Bolkhovitinov S (Sparka) High-Speed, Two-Seat, Twin-Engine Bomber Prototype Aircraft
Just two of the developmental Bolkhovitinov high-speed bombers were built by the Soviet Union during World War 2.
Authored By Staff Writer; Content ©www.MilitaryFactory.com
It wasn't just the British, Americans, Germans, and French that undertook special aircraft projects prior to World War 2 (1937-1945) for Soviet engineers were also hard at work on perfecting various types. The Bolkhovitinov "S" - or "Sparka" - was one such entry into the Soviet stable, originating in the pre-war period of 1937 and recorded a first-flight in 1940. Designed as a high-speed / light-class bomber, just two of the kind were built for the program.
One of the unique characteristics of the Sparka was its conjoined engine fit, coupling a pair of Klimov M-103 inline piston engines (960 horsepower output each) and these used to drive a pair of three-bladed contra-rotating propeller units at the nose. The inline engines allowed for a streamlined shape to be achieved and this produced a sleek airframe with the cockpit / crew area set over midships and aft. This section was noted for its long-running, greenhouse-style canopy (housing a standard operating crew of two). The wing mainplanes were set at midships as well and these were straight appendages mounted low with swept forward trailing edges. The tail unit was another unique characteristic of the design as a twin-rudder arrangement was used with horizontal planes set between the two fins. The tail planes were mounted atop the fuselage spine. The undercarriage was of a typical tail-dragger arrangement consistent with developments of the period. Light alloys were used throughout the aircraft's construction. Dimensions of the aircraft included a length of 43.3 feet and a wingspan of 45.2 feet. Gross weight was 12,460lb.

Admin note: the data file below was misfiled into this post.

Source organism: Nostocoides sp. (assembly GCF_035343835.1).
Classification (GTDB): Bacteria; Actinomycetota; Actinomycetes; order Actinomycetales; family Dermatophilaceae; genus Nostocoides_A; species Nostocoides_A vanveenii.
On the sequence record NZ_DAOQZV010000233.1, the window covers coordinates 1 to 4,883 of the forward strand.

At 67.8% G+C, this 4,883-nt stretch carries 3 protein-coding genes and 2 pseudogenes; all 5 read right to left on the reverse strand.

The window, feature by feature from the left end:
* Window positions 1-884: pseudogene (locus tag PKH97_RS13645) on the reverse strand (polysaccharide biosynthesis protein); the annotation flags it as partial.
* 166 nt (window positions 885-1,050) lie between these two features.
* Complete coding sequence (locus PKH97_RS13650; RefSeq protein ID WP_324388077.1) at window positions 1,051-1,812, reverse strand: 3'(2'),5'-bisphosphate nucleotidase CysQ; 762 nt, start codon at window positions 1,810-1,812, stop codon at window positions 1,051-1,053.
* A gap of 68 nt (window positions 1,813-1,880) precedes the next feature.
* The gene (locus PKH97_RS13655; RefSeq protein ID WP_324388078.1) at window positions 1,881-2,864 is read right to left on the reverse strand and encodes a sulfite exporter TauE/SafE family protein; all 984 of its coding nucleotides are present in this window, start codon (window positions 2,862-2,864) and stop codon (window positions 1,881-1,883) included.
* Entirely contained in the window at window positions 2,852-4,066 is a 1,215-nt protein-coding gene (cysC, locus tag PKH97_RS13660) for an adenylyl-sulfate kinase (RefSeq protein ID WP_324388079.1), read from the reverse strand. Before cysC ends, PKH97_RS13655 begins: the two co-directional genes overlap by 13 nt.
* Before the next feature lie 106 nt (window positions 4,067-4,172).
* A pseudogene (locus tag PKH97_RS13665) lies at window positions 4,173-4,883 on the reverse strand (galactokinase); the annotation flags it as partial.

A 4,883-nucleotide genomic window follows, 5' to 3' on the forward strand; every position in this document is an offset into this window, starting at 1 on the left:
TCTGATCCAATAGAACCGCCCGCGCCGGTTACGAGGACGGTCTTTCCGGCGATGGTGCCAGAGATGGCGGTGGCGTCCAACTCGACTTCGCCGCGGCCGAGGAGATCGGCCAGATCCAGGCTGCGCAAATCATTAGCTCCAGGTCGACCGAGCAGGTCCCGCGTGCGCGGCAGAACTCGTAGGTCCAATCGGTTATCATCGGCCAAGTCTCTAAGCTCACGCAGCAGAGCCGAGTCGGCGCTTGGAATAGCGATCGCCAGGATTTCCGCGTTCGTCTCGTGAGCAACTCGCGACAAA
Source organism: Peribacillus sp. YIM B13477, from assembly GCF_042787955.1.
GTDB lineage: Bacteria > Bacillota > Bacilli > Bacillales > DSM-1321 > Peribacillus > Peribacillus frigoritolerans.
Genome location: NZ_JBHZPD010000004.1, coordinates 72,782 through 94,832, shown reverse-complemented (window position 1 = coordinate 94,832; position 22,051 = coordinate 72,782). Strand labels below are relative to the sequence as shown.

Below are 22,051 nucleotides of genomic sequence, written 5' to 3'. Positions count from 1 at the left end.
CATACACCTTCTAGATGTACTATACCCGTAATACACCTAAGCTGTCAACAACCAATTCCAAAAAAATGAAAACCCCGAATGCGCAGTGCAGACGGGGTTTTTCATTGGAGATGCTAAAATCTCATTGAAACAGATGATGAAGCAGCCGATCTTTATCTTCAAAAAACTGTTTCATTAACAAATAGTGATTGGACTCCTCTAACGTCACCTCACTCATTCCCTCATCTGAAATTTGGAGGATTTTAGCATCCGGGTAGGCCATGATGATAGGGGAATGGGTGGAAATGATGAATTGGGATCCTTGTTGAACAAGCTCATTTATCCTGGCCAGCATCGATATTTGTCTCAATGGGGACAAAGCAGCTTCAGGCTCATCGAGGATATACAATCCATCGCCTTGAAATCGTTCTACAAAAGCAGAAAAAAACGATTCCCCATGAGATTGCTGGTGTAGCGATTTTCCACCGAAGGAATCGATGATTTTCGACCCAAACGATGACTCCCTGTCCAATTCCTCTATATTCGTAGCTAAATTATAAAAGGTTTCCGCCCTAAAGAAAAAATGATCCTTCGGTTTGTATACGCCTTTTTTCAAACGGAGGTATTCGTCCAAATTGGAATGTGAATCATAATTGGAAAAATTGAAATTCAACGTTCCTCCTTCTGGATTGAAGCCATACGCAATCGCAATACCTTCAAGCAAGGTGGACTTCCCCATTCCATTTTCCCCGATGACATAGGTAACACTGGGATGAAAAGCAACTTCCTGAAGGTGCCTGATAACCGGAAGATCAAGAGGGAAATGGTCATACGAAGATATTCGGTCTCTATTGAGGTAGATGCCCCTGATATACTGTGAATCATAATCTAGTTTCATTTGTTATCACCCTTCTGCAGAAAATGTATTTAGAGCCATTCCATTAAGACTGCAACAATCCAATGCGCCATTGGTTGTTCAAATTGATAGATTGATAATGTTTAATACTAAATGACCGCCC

Proposed armament was 1 x 7.62mm ShKAS machine gun for the rear crewman (the gun positioned on a trainable mounting). This armament was revised at a later date to become 2 x 12.7mm UBT series machine guns for a heavier defensive "punch". For the light bomber role, up to 882lb of internal stores could be carried. A bomb bay separated the two cockpits and the ordnance was held vertically to save space.